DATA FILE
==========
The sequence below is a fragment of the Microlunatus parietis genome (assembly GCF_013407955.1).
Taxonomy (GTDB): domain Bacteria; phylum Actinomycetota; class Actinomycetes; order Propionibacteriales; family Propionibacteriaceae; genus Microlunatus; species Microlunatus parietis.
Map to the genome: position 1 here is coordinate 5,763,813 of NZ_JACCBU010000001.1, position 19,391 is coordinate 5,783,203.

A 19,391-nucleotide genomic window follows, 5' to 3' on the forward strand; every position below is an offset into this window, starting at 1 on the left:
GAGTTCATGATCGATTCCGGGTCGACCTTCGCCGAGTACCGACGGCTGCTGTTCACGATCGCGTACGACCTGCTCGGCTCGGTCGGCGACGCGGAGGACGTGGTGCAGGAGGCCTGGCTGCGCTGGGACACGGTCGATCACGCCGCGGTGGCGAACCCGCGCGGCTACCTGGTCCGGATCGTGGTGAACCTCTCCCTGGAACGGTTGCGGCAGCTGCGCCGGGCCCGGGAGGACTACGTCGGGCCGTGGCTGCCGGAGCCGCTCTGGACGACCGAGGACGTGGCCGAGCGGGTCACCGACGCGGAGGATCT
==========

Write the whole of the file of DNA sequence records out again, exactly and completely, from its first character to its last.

The sequence below is a fragment of the Microlunatus parietis genome (assembly GCF_013407955.1).
Taxonomy (GTDB): domain Bacteria; phylum Actinomycetota; class Actinomycetes; order Propionibacteriales; family Propionibacteriaceae; genus Microlunatus; species Microlunatus parietis.
Map to the genome: position 1 here is coordinate 5,763,813 of NZ_JACCBU010000001.1, position 19,391 is coordinate 5,783,203.

A 19,391-nucleotide genomic window follows, 5' to 3' on the forward strand; every position below is an offset into this window, starting at 1 on the left:
GAGTTCATGATCGATTCCGGGTCGACCTTCGCCGAGTACCGACGGCTGCTGTTCACGATCGCGTACGACCTGCTCGGCTCGGTCGGCGACGCGGAGGACGTGGTGCAGGAGGCCTGGCTGCGCTGGGACACGGTCGATCACGCCGCGGTGGCGAACCCGCGCGGCTACCTGGTCCGGATCGTGGTGAACCTCTCCCTGGAACGGTTGCGGCAGCTGCGCCGGGCCCGGGAGGACTACGTCGGGCCGTGGCTGCCGGAGCCGCTCTGGACGACCGAGGACGTGGCCGAGCGGGTCACCGACGCGGAGGATCT